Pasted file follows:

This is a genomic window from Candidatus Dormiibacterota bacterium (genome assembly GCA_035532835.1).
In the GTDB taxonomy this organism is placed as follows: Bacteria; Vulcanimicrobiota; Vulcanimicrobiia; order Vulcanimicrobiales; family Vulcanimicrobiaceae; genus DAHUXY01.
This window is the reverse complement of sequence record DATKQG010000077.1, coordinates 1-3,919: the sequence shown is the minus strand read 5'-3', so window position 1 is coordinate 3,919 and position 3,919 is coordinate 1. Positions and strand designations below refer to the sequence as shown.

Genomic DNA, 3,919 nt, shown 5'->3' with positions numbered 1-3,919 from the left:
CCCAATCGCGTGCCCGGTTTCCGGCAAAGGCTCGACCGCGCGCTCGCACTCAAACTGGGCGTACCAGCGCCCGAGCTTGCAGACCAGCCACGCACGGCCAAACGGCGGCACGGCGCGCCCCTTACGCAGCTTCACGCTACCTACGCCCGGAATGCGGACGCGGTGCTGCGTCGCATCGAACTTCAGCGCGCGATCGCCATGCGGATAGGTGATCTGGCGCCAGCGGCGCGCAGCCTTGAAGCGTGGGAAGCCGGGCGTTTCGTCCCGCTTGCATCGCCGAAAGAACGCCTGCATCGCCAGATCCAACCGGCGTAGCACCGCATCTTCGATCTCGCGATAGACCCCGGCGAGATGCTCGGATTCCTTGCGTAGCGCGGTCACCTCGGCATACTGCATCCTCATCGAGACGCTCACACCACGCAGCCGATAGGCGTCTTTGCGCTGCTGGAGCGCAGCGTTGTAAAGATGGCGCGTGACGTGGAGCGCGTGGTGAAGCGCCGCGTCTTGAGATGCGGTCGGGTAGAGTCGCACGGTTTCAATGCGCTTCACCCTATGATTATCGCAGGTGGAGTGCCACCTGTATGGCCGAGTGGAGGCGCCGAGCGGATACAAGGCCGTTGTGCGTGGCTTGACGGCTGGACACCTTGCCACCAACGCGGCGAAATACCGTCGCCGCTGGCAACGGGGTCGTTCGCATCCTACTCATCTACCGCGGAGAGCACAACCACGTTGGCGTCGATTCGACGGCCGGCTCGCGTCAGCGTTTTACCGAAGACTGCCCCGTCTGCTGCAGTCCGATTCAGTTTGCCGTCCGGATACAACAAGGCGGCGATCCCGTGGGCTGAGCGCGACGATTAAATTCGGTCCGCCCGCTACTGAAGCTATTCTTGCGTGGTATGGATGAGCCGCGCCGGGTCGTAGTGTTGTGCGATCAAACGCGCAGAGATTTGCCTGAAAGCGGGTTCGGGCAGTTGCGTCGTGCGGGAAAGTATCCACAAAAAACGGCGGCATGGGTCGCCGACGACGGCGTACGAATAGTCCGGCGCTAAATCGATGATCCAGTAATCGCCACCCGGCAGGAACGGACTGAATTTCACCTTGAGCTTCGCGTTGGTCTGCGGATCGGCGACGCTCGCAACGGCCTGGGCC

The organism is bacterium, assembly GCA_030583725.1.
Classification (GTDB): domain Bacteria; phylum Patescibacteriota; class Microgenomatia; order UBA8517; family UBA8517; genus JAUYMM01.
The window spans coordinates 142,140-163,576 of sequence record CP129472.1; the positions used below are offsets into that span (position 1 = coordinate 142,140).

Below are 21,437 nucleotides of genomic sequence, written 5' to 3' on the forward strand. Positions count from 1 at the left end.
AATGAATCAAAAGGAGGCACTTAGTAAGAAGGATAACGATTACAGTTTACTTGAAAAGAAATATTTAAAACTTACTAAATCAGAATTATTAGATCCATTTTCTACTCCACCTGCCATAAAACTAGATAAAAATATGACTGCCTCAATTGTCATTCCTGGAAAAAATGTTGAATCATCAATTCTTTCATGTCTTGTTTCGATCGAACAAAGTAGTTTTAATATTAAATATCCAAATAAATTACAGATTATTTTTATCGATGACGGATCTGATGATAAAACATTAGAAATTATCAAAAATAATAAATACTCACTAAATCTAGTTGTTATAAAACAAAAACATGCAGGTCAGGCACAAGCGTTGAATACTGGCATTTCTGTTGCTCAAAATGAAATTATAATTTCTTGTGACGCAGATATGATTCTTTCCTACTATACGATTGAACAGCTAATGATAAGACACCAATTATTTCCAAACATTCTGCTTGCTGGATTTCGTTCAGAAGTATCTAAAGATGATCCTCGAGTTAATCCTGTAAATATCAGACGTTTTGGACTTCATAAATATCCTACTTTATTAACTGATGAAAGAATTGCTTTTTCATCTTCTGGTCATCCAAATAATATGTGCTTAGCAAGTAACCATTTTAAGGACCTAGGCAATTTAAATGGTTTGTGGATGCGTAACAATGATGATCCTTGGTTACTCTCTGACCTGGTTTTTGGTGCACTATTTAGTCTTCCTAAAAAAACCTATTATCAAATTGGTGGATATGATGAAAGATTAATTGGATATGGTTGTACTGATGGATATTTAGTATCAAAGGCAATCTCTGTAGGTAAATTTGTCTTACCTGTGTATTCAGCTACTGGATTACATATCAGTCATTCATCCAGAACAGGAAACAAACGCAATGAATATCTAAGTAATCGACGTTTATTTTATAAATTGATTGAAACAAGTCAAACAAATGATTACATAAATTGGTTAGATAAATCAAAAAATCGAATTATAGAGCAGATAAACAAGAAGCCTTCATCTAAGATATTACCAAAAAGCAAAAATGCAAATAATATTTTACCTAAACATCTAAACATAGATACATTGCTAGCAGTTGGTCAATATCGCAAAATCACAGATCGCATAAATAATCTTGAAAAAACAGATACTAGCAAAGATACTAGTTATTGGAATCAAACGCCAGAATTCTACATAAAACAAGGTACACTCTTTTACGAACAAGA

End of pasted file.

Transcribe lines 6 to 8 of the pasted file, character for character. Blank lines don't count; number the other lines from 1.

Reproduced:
The organism is bacterium, assembly GCA_030583725.1.
Classification (GTDB): domain Bacteria; phylum Patescibacteriota; class Microgenomatia; order UBA8517; family UBA8517; genus JAUYMM01.
The window spans coordinates 142,140-163,576 of sequence record CP129472.1; the positions used below are offsets into that span (position 1 = coordinate 142,140).